A recent comment on a LinkedIn post of ours inspired us to cover Backdrop CMS…
What is Backdrop CMS?
Backdrop is a free and open-source content management system (CMS) that can be used for designing a range of websites from a one-person business or blog to a multi-level eCommerce site.
Backdrop CMS aims to offer useful features, but only those that are totally necessary for most websites. You can add themes, layouts and modules to the site.
It’s essentially Drupal 7 under the hood, but with some extra features that aren't in Drupal core. Backdrop has Views, WYSIWYG and a configuration management system in core.
Backdrop CMS History
Backdrop is an offshoot or fork of Drupal 7 with additional work done on top. It was forked from the Drupal project just before the inclusion of Symfony into Drupal. It, therefore, contains very little in the way of object-oriented code and doesn't support composer.
Although it shares a common codebase with Drupal, it has a distinct philosophy. Backdrop values the needs of the editor over the needs of the developer, but will listen to the needs of the contributed developer space over the need for core requirements.
Advantages of Backdrop CMS
- Drupal 7 and Backdrop have the same advantages, but they differ in some aspects.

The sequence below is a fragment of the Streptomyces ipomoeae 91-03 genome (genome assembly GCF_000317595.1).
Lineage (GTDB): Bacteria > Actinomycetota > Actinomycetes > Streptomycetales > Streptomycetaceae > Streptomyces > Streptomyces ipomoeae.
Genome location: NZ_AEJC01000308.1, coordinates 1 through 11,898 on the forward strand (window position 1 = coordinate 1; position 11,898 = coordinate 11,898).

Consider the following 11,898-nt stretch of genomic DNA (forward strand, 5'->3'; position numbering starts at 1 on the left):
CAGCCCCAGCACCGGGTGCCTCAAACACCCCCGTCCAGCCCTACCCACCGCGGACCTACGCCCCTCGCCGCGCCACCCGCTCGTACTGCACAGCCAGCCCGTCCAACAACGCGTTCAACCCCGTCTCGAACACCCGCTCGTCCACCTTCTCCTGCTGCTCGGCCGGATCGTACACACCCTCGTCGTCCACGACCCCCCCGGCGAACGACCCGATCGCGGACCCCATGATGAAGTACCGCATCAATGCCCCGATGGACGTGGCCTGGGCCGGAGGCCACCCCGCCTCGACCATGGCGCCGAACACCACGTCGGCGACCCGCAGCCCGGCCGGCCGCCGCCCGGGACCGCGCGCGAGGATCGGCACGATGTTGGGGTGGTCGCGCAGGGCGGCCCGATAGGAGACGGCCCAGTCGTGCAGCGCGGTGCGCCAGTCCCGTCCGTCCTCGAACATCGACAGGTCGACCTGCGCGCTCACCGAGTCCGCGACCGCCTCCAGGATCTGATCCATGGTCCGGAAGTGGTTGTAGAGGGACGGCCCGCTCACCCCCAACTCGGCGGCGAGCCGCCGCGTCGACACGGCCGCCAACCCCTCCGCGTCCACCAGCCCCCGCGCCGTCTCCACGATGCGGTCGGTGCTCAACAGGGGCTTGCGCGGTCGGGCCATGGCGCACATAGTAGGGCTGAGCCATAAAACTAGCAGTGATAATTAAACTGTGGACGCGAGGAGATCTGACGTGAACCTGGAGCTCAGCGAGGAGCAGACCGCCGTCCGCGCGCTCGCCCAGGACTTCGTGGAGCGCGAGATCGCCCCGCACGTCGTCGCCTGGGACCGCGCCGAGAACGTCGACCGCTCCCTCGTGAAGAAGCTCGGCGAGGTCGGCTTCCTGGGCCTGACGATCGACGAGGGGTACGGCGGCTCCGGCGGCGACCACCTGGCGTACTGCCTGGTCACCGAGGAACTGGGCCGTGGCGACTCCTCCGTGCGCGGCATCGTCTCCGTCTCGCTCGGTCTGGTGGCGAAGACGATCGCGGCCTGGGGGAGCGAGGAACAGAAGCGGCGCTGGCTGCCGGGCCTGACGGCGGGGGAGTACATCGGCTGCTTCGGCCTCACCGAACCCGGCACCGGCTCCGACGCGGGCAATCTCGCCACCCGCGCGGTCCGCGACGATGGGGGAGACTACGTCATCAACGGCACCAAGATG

- As it contains no object-oriented code, dependency management or third party components it requires little technical knowledge
- Features added aim to benefit the majority of sites using it
- Low and basic system requirements (which means affordable hosting)
- Some features not found in Drupal core are packaged into Backdrop core
Disadvantages of Backdrop CMS
- Drupal 7 modules are not compatible with backdrop CMS. Although Backdrop states 90% of the most popular modules have been ported
- The Backdrop community is still quite small
- As Backdrop is based on Drupal 7 it still suffers from the same security issues that Drupal 7 has/had
- Most Drupal developers are concentrating on working with Drupal 8 and aren't interested in porting their modules over to Backdrop
- Backdrop has no official support for composer. Although third-party forks are integrating composer into Backdrop this is not part of the official package. This makes package management using composer challenging. It could be argued that composer isn't needed with Backdrop.
Why was Drupal forked?
The four main reasons were this:
When large, system-wide, changes were being proposed for Drupal 8 there was a minority of users who weren't keen on the changes. They said they liked the proven success of the architecture of Drupal 7 and saw no need to change.
There was also the inclusion of the composer dependency manager. The inclusion of composer was essential for keeping track of the different third party packages in Drupal, as well as integrating new modules and themes into the system. Composer can be challenging to use. Improper use can create problems with circular dependencies.
The fork of Backdrop happened just before the inclusion of composer. At the time, composer was being introduced to add the HTTP client Symfony component.